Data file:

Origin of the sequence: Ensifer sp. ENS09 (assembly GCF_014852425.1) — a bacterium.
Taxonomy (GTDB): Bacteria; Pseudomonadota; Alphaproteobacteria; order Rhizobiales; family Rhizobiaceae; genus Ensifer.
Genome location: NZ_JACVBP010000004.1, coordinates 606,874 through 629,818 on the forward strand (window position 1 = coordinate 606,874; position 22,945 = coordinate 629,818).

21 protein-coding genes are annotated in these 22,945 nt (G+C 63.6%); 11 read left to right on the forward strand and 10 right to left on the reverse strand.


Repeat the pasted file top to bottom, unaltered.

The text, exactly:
Origin of the sequence: Ensifer sp. ENS09 (assembly GCF_014852425.1) — a bacterium.
Taxonomy (GTDB): Bacteria; Pseudomonadota; Alphaproteobacteria; order Rhizobiales; family Rhizobiaceae; genus Ensifer.
Genome location: NZ_JACVBP010000004.1, coordinates 606,874 through 629,818 on the forward strand (window position 1 = coordinate 606,874; position 22,945 = coordinate 629,818).

21 protein-coding genes are annotated in these 22,945 nt (G+C 63.6%); 11 read left to right on the forward strand and 10 right to left on the reverse strand.